In what New York's attorney general called a "stunning reversal," president-elect Donald Trump agreed Friday to settle fraud cases involving Trump University for $25 million.
The cases involved a lawsuit by New York state and two class actions suits in California against the university, which promised to reveal Trump's real estate investing "secrets" to people who enrolled in the courses.
New York Attorney General Eric Schneiderman, who filed suit against Trump two years ago for what he called "his phony university," said the president-elect agreed to settle the lawsuits for $25 million and pay an additional $1 million in penalties to the state of New York for violating state education laws. The deal does not require Trump to acknowledge wrongdoing.
"Today's $25 million settlement agreement is a stunning reversal by Donald Trump and a major victory for the over 6,000 victims of his fraudulent university," Schneiderman said in a statement.
There was no immediate comment from Trump or his lawyers.
Trump had publicly vowed not to settle the lawsuits and suggested at one point during his presidential campaign that he might reopen the school, which closed in 2010. He told supporters at a May rally that he would come to San Diego to testify after winning the presidency.
“I could have settled this case numerous times, but I don’t want to settle cases when we’re right. I don’t believe in it. And when you start settling cases, you know what happens? Everybody sues you because you get known as a settler. One thing about me, I am not known as a settler,” Trump said at the time.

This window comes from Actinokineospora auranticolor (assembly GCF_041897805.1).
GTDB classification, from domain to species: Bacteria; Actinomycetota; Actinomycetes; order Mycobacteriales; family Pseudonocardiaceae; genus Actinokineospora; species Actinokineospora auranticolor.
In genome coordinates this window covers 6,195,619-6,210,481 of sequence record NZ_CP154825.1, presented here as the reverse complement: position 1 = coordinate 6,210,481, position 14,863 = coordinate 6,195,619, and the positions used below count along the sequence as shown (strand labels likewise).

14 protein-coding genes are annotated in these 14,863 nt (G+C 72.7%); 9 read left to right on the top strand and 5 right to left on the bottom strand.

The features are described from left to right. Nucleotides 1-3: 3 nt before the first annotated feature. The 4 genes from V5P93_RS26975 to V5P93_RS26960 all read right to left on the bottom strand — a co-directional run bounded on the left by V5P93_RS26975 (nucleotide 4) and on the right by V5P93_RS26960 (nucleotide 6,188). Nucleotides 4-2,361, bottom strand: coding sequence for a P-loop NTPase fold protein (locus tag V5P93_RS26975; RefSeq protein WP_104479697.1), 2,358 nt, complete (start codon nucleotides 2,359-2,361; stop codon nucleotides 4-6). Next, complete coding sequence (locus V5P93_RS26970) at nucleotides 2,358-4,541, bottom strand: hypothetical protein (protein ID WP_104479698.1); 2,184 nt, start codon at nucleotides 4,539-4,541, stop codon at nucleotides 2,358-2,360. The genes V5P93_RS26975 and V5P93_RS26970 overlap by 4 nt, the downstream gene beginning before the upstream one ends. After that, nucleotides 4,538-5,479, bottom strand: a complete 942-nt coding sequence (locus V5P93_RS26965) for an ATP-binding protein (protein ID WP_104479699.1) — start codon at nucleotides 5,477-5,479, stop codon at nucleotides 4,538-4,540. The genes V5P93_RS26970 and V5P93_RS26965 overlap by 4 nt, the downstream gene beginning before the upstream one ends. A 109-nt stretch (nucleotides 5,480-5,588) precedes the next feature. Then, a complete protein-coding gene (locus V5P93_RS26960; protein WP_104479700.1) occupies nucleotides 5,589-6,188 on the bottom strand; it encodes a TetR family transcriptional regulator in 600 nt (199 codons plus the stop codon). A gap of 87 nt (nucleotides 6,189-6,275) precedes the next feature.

Friday's settlement comes only days before trial was set to begin in California in one of the class action lawsuits. Trump's lawyers had sought a delay in the run-up to his inauguration, but the judge ruled that the trial go ahead as scheduled and that Trump would be required to testify, although likely by videotape.
Last week, at a pretrial hearing in San Diego, Trump's lawyers said they were open to settlement. U.S. District Court Judge Gonzalo Curiel, who is hearing the case in California, brought up the possibility in court of another federal judge, Jeffrey Miller, assisting the parties in trying to find a way to settle the case before trial.
"I can tell you right now I'm all ears," Trump lawyer Daniel Petrocelli told Curiel.
The New York attorney general's fraud lawsuit described the "university" as nothing but a scam designed to fleece would-be real estate developers. The scheme, he charged, lured students with false promises into paying up to $35,000 to learn Trump's real estate investing "secrets" from his "hand-picked" instructors.
"More than 5,000 people across the country who paid Donald Trump $40 million to teach them his hard-sell tactics got a hard lesson in bait-and-switch," Schneiderman said in a statement at the time. "Mr. Trump used his celebrity status and personally appeared in commercials making false promises to convince people to spend tens of thousands of dollars they couldn't afford for lessons they never got.”
Schneiderman alleged the teachers were not personally selected by Trump, despite claims in the university's ads, and that the students did not ever meet the real estate mogul. The state earlier forced Trump University to quit referring to itself as a university because it was not licensed as such in New York.
Trump, who dismissed Schneiderman as a "lightweight," vigorously denied the fraud charges and claimed 98% of the people who signed up for the courses expressed satisfaction with them.
In 2013 tweet, Trump ridiculed the move by the New York attorney general, saying: "Why did failing A.G. Eric Schneiderman, after years of looking, file his pathetic lawsuit on a SATURDAY afternoon (unheard of)? No Case!"